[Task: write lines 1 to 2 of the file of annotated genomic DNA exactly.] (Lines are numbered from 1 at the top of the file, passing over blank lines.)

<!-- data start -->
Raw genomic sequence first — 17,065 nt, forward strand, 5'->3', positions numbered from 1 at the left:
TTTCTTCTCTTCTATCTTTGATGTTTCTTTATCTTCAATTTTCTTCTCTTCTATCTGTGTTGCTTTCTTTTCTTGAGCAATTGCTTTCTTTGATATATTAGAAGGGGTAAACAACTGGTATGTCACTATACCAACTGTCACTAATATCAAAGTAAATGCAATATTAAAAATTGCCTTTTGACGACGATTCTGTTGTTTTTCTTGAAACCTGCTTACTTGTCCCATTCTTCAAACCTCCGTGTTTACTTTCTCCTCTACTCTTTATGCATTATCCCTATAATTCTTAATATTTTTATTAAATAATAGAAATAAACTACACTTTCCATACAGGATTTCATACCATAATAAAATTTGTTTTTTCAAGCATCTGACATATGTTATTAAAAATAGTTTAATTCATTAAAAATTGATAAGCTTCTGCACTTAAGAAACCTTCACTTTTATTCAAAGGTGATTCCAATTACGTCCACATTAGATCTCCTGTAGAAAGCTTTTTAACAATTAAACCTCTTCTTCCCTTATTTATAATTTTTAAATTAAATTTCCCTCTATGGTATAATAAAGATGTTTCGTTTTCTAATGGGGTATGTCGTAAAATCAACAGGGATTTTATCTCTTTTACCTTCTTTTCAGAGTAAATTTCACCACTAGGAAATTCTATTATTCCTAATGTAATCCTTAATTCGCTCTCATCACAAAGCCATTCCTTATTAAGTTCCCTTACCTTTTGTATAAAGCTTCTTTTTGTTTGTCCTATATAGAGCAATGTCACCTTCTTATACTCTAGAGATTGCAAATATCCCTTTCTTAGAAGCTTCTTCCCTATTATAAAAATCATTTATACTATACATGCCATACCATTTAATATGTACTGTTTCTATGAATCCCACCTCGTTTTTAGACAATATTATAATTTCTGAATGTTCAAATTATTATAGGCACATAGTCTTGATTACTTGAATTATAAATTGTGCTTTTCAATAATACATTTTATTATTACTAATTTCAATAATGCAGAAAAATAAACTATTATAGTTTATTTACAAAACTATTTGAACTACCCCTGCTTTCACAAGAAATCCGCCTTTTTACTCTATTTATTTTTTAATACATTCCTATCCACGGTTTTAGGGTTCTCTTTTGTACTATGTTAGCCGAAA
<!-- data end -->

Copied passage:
Raw genomic sequence first — 17,065 nt, forward strand, 5'->3', positions numbered from 1 at the left:
TTTCTTCTCTTCTATCTTTGATGTTTCTTTATCTTCAATTTTCTTCTCTTCTATCTGTGTTGCTTTCTTTTCTTGAGCAATTGCTTTCTTTGATATATTAGAAGGGGTAAACAACTGGTATGTCACTATACCAACTGTCACTAATATCAAAGTAAATGCAATATTAAAAATTGCCTTTTGACGACGATTCTGTTGTTTTTCTTGAAACCTGCTTACTTGTCCCATTCTTCAAACCTCCGTGTTTACTTTCTCCTCTACTCTTTATGCATTATCCCTATAATTCTTAATATTTTTATTAAATAATAGAAATAAACTACACTTTCCATACAGGATTTCATACCATAATAAAATTTGTTTTTTCAAGCATCTGACATATGTTATTAAAAATAGTTTAATTCATTAAAAATTGATAAGCTTCTGCACTTAAGAAACCTTCACTTTTATTCAAAGGTGATTCCAATTACGTCCACATTAGATCTCCTGTAGAAAGCTTTTTAACAATTAAACCTCTTCTTCCCTTATTTATAATTTTTAAATTAAATTTCCCTCTATGGTATAATAAAGATGTTTCGTTTTCTAATGGGGTATGTCGTAAAATCAACAGGGATTTTATCTCTTTTACCTTCTTTTCAGAGTAAATTTCACCACTAGGAAATTCTATTATTCCTAATGTAATCCTTAATTCGCTCTCATCACAAAGCCATTCCTTATTAAGTTCCCTTACCTTTTGTATAAAGCTTCTTTTTGTTTGTCCTATATAGAGCAATGTCACCTTCTTATACTCTAGAGATTGCAAATATCCCTTTCTTAGAAGCTTCTTCCCTATTATAAAAATCATTTATACTATACATGCCATACCATTTAATATGTACTGTTTCTATGAATCCCACCTCGTTTTTAGACAATATTATAATTTCTGAATGTTCAAATTATTATAGGCACATAGTCTTGATTACTTGAATTATAAATTGTGCTTTTCAATAATACATTTTATTATTACTAATTTCAATAATGCAGAAAAATAAACTATTATAGTTTATTTACAAAACTATTTGAACTACCCCTGCTTTCACAAGAAATCCGCCTTTTTACTCTATTTATTTTTTAATACATTCCTATCCACGGTTTTAGGGTTCTCTTTTGTACTATGTTAGCCGAAA